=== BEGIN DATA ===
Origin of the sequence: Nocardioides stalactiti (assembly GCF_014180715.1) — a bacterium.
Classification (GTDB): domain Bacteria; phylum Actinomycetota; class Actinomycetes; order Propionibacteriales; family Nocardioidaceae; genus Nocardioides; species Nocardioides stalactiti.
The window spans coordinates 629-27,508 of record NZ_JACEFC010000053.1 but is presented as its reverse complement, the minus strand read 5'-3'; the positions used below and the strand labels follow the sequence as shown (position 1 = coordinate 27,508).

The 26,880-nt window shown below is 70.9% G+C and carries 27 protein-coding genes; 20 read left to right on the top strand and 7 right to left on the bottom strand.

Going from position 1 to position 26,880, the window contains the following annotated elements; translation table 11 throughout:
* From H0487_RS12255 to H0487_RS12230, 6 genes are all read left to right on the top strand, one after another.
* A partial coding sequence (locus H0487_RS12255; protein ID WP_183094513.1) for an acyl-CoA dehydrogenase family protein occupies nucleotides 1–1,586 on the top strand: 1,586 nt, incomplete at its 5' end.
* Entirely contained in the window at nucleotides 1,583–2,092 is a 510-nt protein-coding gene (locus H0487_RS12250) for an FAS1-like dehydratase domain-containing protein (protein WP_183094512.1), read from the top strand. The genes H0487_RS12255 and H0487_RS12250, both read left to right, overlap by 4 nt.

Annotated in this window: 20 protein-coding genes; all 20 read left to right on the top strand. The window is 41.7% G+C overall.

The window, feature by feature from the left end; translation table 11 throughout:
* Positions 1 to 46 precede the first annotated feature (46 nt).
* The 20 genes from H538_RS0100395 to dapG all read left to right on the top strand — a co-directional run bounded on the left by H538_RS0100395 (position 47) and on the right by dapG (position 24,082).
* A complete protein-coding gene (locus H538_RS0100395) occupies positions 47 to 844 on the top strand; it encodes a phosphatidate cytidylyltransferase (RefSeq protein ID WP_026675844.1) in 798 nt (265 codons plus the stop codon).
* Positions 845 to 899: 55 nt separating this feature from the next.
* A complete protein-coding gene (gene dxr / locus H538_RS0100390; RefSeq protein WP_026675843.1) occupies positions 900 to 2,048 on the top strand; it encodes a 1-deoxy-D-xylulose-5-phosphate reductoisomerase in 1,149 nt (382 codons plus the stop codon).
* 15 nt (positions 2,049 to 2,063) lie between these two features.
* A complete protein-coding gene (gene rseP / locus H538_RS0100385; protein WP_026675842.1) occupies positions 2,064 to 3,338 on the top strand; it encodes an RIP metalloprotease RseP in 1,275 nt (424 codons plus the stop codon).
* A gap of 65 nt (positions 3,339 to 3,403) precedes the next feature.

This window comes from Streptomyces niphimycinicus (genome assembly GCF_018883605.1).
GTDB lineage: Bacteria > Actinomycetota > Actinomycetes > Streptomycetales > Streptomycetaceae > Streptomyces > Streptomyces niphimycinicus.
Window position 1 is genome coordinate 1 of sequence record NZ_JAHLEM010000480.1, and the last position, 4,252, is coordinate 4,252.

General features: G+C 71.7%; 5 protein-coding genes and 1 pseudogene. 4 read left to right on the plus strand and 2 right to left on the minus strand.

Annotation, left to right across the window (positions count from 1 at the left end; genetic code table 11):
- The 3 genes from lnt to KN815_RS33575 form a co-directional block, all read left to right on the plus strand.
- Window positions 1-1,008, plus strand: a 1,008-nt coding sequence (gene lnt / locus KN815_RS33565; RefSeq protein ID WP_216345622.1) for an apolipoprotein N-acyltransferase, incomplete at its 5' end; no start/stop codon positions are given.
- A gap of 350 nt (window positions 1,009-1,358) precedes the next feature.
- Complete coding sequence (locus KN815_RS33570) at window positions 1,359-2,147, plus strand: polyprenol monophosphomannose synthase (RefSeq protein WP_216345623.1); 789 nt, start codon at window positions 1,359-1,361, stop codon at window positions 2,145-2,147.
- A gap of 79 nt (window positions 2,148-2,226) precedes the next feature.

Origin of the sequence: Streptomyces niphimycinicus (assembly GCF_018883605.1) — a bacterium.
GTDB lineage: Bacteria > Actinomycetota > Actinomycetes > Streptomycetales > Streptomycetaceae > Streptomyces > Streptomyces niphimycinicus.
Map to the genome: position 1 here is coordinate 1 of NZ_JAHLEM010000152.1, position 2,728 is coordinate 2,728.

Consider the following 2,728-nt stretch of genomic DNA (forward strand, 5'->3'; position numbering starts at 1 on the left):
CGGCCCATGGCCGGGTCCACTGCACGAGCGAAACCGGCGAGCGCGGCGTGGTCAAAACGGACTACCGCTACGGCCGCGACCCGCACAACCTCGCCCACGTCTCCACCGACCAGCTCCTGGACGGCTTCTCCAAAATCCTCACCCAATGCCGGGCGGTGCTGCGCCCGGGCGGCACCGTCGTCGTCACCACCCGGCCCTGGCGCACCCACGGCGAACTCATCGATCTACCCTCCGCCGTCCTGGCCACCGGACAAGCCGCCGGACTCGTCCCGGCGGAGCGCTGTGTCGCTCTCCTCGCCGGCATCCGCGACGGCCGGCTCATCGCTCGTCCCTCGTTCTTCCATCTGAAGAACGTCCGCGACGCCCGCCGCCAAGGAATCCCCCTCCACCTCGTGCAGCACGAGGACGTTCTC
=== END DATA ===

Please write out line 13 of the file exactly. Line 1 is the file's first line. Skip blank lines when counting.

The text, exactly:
* A complete protein-coding gene (locus H538_RS0100395) occupies positions 47 to 844 on the top strand; it encodes a phosphatidate cytidylyltransferase (RefSeq protein ID WP_026675844.1) in 798 nt (265 codons plus the stop codon).